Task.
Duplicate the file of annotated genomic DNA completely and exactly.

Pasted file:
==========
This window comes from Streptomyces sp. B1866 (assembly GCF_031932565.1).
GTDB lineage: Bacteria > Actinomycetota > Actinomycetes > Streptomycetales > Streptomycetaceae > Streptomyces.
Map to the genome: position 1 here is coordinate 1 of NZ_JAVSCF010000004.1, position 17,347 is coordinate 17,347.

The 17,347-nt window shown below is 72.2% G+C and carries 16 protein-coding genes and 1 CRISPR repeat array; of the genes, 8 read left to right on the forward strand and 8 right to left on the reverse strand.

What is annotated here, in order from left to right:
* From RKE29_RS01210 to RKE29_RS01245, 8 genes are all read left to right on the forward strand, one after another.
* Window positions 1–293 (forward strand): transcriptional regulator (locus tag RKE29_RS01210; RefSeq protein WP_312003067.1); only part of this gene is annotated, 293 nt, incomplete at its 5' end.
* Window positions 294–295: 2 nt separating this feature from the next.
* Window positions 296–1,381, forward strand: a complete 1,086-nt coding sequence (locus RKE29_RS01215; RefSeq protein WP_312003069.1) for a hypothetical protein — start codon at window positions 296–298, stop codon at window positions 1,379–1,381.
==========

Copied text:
This window comes from Streptomyces sp. B1866 (assembly GCF_031932565.1).
GTDB lineage: Bacteria > Actinomycetota > Actinomycetes > Streptomycetales > Streptomycetaceae > Streptomyces.
Map to the genome: position 1 here is coordinate 1 of NZ_JAVSCF010000004.1, position 17,347 is coordinate 17,347.

The 17,347-nt window shown below is 72.2% G+C and carries 16 protein-coding genes and 1 CRISPR repeat array; of the genes, 8 read left to right on the forward strand and 8 right to left on the reverse strand.

What is annotated here, in order from left to right:
* From RKE29_RS01210 to RKE29_RS01245, 8 genes are all read left to right on the forward strand, one after another.
* Window positions 1–293 (forward strand): transcriptional regulator (locus tag RKE29_RS01210; RefSeq protein WP_312003067.1); only part of this gene is annotated, 293 nt, incomplete at its 5' end.
* Window positions 294–295: 2 nt separating this feature from the next.
* Window positions 296–1,381, forward strand: a complete 1,086-nt coding sequence (locus RKE29_RS01215; RefSeq protein WP_312003069.1) for a hypothetical protein — start codon at window positions 296–298, stop codon at window positions 1,379–1,381.